Who cares if the Men's Final Four gets bad ratings?
Are you counting on a CBS check or something?
Good morning, and thanks for spending part of your day with Extra Points.
Because I felt like feeling bad about myself for a second, I just checked the bracket I submitted to our office pool. I got exactly one team correct in my Elite Eight (Texas). I think I picked Drake to beat Miami in the first round. I am not good at this.
My one consolation is that most of America is also not particularly good at this. If you had Florida Atlantic, San Diego State, UConn and Miami in your Final Four, please consult your relevant ecclesiastical authority, because you’re a big stinkin’ liar.
Personally, I think this Final Four is pretty cool. We’re going to get a team outside the Power Six in the national championship game. We get UConn, who had been one of the best teams in the country this season, and also brings a bit of Blue Blood-ish flair. You’ve got Miami, the team that grabbed all the NIL headlines. Duke isn’t involved. This is new! It’s fun!
But not everybody sees is that way. I’ve seen several variations of this #take over the last 36 hours:
Love the Final 4 and will watch obviously but when you have FAU and SDSU it’s gonna be very tough to give those guys airtime all week.
Duke - UNC this ain’t.
No Creighton blows 😞
— Jason McIntyre (@jasonrmcintyre)
Mar 26, 2023
We’ve had two draining, entertaining, give-us-more weeks of March Madness. But there’s one problem with an AutoFill Final Four: you can’t have a David without a Goliath. My column:
— Ivan Maisel (@Ivan_Maisel)
Mar 27, 2023
I love Ivan, but I can’t disagree more with this line of thinking.
This is unquestionably a unique Final Four. There are no McDonald’s All-Americans playing in it. There might not even be a single First Round NBA Draft Pick in it, (Jordan Hawkins of UConn appears to be a late 1st rounder on most mock drafts right now). Three of the four teams have never made a Final Four before. Hell, FAU had never won an NCAA Tournament game before.
If you can’t find any interesting storylines there, or a compelling reason to tune it, I would humbly submit that the problem isn’t with brand names or logos. That seems like a pretty interesting story to me, and I’m a college basketball casual.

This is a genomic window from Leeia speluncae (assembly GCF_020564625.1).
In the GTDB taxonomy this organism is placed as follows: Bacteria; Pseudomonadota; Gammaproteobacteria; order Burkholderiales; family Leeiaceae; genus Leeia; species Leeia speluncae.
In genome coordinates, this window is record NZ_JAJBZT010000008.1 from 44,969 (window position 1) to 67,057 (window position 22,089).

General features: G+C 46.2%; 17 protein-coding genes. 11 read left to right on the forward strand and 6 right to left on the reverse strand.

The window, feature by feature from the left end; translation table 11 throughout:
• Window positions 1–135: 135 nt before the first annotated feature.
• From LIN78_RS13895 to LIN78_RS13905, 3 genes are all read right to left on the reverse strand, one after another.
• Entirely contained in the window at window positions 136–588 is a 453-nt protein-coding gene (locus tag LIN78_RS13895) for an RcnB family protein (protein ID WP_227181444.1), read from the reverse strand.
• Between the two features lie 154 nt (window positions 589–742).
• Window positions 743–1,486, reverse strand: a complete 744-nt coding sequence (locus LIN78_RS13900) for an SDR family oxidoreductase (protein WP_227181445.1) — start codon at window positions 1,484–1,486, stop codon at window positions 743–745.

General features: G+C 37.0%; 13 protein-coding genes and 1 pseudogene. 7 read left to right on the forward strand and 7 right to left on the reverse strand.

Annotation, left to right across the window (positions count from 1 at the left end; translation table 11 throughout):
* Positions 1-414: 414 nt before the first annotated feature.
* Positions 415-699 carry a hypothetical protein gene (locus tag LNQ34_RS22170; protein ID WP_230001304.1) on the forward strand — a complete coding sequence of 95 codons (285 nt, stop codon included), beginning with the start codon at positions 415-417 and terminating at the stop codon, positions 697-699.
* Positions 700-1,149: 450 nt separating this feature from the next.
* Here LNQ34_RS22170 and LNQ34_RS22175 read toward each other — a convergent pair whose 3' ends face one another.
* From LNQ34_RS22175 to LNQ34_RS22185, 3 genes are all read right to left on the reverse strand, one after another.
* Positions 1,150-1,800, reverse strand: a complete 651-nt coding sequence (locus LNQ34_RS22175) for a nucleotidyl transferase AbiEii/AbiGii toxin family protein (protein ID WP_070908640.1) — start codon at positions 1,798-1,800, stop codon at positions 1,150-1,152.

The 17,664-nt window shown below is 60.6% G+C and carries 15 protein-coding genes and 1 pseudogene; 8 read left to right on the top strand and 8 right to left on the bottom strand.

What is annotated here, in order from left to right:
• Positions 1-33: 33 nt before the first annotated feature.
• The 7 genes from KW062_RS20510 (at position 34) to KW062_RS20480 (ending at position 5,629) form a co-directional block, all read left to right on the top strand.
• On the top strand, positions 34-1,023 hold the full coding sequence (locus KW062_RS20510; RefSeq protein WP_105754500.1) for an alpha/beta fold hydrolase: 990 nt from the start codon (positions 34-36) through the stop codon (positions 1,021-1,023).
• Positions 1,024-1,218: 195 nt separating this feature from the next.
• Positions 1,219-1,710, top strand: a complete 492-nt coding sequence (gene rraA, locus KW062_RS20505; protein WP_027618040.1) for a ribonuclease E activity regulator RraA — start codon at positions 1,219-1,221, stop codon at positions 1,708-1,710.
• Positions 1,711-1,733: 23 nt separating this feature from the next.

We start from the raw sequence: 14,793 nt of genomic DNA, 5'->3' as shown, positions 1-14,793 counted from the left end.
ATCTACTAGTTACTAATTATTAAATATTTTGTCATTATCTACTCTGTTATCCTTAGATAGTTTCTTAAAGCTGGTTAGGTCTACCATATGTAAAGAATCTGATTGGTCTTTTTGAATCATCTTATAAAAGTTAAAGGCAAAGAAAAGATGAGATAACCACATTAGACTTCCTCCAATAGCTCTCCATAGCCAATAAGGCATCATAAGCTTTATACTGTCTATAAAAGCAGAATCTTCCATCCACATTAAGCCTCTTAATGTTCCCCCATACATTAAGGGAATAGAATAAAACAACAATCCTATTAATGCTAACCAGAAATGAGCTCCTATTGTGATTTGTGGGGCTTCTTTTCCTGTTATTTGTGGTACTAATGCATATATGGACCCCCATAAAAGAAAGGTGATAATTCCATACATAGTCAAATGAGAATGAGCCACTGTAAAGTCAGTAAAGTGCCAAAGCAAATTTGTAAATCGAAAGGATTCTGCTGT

It’s entirely possible that the ratings for the Final Four won’t be what they were last year, when UNC and Duke played in Coach K’s final tournament, or when other Final Fours were loaded with NBA talent. Who cares?
There are 15,000 of you that are subscribed to this newsletter, and by my math, 14,996 of you don’t get direct checks from CBS. The value of NCAA Tournament Units will not quadruple next year if the ratings are excellent. You, dear reader, are probably not trying to buy ads against the broadcast. So who cares if the number is a little smaller?
Forget about the logo on the jersey for a second. Let weirdos like me worry about TV ratings and What That Means For Serious Professional Sports Businesses. In my humble opinion, just enjoy the games for what they are. And if you want to go, I hear good tickets are available.
I’m not as much of a college basketball stathead as I am a college football guy, so I’m still open to arguments here, but I’m not sure what #narrarative I’m supposed to believe re: roster composition for this Final Four.
For as much digital ink has been spilled over NIL and transfers, FAU and San Diego State are in the Final Four. Neither squad is bolstered by a billionaire donor or a massive NIL collective. San Diego State’s main roster is transfer-heavy, but FAU’s isn’t.
Miami, pretty famously, had NIL front and center in their roster construction over the summer, a template that several other programs followed….programs that aren’t in the Final Four right now.
Is Miami the way of the future? Is San Diego State, a roster full of 22-year-olds, the future? Is it FAU? Or UConn, who just recruited a bunch of excellent players?
I think it’s probably way too early to say, and a single-elimination tournament introduces way too much variance to build a narrative around, even though I know the #takes #must #flow.
Personally, I’d love it if the main takeaway here is that there are, in fact, multiple paths toward building an elite college basketball team…but I don’t know if that will end up being true or not. I’m very interested in your thoughts and arguments.
One other thing I want to share is a video that dropped last week. A few months ago, folks at More Perfect Union approached me about potentially shooting an explainer about NIL, its challenges, and how college sports got to this point.
I don’t have a ton of experience writing video scripts, but I agreed. That video is now live, which you can see here:
It’s hard to cram all the nuance this subject deserves into a ten-minute video, especially one aimed for non-Extra Points readers, but I did my best.
I don’t think NIL has “broken” college basketball, or any college sport, and I absolutely believe it is an improvement from where college sports were say, ten years ago. Athletes are earning more money, have more agency, and have access to more social capital under this system than they had before….I think that’s easily a net positive.
But, and this is just my personal opinion, I don’t think NIL has ‘solved’ problems with college athlete exploitation, and in some ways, has created new ones. This video helps explain why…and maybe it can be something you share with non-industry friends who have questions about how this whole operation works ahead of the Final Four.
If you have ideas for future Extra Points newsletters or #tips you want to share, our new tips line is [email protected]. To sponsor a future Extra Points newsletter, please email [email protected]. I'm also @MattBrownEP on Twitter, and @ExtraPointsMB on Instagram.